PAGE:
Encyclopedia of Cancer

Living Edition
| Editors: Manfred Schwab

Chemoattraction

  • Jose Luis Rodríguez-Fernández
Living reference work entry
DOI: https://doi.org/10.1007/978-3-642-27841-9_1064-2

Synonyms

Definition

Chemoattraction is the process whereby a cell detects a chemical gradient of a ligand called chemoattractant and, as a consequence, gets oriented and subsequently moves in the direction from a low to a high concentration of the chemoattractant. Chemoattraction is controlled by specific chemoattractant receptors that are able to detect selectively these ligands. Chemoattraction is called chemotaxis or haptotaxis when the chemical gradient of the chemoattractant is presented to the cell either in a soluble or bound to a substrate form, respectively. As it is not clear which one of these two types of motile processes takes place in vivo, it is more appropriate to refer to these directional motile processes with the more general term of chemoattraction.

Characteristics

Chemoattractants use specific chemoattractant receptors to guide different migratory cell types toward specific sites in the organism. These receptors, upon binding...

Keywords

Cancer Cell Chemokine Receptor Metastatic Cell Protease Secretion Premetastatic Niche 
These keywords were added by machine and not by the authors. This process is experimental and the keywords may be updated as the learning algorithm improves.
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References

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See Also

  1. (2012) Chemotaxis. In: Schwab M (ed) Encyclopedia of Cancer, 3rd edn. Springer Berlin Heidelberg, p 793. doi: 10.1007/978-3-642-16483-5_1081Google Scholar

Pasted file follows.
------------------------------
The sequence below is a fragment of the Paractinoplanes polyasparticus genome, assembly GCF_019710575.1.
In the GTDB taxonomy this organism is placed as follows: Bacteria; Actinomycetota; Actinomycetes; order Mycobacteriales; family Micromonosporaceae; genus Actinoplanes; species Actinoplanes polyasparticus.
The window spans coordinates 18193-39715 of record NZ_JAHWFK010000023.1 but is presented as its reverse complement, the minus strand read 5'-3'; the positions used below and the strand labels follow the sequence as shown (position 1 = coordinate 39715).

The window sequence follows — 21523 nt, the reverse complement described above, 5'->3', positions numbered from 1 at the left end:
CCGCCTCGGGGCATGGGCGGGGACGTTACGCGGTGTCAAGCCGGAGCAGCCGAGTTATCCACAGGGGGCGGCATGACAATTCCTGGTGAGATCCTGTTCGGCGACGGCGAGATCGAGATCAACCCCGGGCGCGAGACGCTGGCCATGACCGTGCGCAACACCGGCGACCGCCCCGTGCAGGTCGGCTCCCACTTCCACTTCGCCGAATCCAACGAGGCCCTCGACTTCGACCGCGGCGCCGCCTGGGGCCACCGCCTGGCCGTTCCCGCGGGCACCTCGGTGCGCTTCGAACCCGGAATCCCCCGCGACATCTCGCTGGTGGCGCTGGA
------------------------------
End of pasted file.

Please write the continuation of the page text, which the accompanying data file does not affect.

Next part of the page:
2. (2012) Glioma. In: Schwab M (ed) Encyclopedia of Cancer, 3rd edn. Springer Berlin Heidelberg, p 1557. doi: 10.1007/978-3-642-16483-5_2423Google Scholar
  3. (2012) G-protein Couple Receptor. In: Schwab M (ed) Encyclopedia of Cancer, 3rd edn. Springer Berlin Heidelberg, p 1587. doi: 10.1007/978-3-642-16483-5_2294Google Scholar
  4. (2012) Haptotaxis. In: Schwab M (ed) Encyclopedia of Cancer, 3rd edn. Springer Berlin Heidelberg, p 1631. doi: 10.1007/978-3-642-16483-5_2565Google Scholar
  5. (2012) Integrin. In: Schwab M (ed) Encyclopedia of Cancer, 3rd edn. Springer Berlin Heidelberg, p 1884. doi: 10.1007/978-3-642-16483-5_3084Google Scholar
  6. (2012) Orthotopic. In: Schwab M (ed) Encyclopedia of Cancer, 3rd edn. Springer Berlin Heidelberg, p 2661. doi: 10.1007/978-3-642-16483-5_4264Google Scholar
  7. (2012) Xenograft. In: Schwab M (ed) Encyclopedia of Cancer, 3rd edn. Springer Berlin Heidelberg, p 3967. doi: 10.1007/978-3-642-16483-5_6278Google Scholar

Copyright information

© Springer-Verlag Berlin Heidelberg 2015

Authors and Affiliations

  1. 1.Departamento de Microbiología Molecular y Biología de las InfeccionesCentro de Investigaciones BiológicasMadridSpain